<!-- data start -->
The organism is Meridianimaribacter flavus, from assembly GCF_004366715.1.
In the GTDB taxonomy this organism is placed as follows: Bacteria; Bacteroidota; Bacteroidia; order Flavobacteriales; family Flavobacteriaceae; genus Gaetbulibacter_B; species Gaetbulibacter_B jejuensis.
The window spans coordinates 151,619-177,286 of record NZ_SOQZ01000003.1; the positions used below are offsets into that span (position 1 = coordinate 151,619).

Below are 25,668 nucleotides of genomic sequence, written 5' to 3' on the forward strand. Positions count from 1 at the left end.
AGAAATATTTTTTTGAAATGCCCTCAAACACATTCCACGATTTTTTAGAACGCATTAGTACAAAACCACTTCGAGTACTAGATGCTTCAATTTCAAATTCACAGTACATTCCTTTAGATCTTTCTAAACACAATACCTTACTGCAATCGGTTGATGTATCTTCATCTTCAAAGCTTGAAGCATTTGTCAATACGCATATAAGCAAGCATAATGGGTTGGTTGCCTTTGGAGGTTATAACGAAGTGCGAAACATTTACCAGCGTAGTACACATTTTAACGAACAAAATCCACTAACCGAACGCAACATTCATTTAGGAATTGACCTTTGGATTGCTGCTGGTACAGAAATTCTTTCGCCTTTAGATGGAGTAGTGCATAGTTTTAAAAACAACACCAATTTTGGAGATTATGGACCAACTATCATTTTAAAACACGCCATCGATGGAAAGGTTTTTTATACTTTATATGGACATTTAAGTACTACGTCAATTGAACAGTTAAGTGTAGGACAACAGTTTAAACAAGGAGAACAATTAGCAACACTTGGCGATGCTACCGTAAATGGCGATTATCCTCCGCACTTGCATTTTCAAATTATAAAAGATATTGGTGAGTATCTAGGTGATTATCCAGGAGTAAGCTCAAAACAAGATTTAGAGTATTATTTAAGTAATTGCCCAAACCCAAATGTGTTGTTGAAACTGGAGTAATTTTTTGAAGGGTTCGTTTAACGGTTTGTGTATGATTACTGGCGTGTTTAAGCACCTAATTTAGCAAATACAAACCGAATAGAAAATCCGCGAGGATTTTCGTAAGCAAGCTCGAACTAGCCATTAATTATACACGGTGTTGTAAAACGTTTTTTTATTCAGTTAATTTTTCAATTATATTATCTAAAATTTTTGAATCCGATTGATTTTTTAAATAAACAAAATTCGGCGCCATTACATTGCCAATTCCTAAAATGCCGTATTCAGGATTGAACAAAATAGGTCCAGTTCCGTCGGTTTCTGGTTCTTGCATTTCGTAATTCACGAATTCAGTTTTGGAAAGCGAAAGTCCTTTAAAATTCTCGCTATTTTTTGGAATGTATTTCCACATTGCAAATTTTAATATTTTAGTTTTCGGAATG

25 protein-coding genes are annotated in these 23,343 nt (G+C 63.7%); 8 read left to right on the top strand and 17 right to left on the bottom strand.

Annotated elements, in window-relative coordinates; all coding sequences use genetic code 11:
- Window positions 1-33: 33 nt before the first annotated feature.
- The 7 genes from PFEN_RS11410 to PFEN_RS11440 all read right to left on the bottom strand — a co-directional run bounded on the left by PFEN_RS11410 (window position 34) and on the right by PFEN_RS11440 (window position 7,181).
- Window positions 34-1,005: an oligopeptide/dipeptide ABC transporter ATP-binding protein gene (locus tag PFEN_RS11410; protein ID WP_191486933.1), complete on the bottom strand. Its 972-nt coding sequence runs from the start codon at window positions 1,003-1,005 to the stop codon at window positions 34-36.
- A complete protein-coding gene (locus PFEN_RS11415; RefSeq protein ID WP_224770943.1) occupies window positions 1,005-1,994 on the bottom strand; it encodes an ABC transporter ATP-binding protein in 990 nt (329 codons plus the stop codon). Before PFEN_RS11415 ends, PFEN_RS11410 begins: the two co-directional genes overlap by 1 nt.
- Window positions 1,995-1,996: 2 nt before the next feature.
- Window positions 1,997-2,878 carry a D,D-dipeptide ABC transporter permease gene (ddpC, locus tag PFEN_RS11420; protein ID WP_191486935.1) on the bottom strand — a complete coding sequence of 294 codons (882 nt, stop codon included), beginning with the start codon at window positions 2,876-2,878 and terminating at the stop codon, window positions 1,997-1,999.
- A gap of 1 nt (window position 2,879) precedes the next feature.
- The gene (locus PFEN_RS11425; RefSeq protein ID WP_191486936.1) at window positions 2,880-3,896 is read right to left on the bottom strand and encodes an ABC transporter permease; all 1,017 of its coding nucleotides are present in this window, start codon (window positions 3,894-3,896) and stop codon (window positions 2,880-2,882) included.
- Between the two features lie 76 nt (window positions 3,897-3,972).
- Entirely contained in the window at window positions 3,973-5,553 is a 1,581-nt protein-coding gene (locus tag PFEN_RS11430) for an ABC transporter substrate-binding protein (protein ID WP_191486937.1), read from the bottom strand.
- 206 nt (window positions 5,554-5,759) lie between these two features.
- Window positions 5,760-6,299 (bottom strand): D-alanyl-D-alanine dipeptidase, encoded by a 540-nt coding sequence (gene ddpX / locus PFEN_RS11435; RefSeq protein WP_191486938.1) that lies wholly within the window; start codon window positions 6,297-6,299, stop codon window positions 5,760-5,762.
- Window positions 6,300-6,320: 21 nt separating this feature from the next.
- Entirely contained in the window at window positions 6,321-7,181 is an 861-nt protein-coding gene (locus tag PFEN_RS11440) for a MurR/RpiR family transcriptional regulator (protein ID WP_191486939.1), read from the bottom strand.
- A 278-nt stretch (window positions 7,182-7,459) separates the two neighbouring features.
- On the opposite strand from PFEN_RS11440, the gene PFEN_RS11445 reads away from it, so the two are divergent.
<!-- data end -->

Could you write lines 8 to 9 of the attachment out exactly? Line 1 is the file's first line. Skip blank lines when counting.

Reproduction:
- Window positions 1-33: 33 nt before the first annotated feature.
- The 7 genes from PFEN_RS11410 to PFEN_RS11440 all read right to left on the bottom strand — a co-directional run bounded on the left by PFEN_RS11410 (window position 34) and on the right by PFEN_RS11440 (window position 7,181).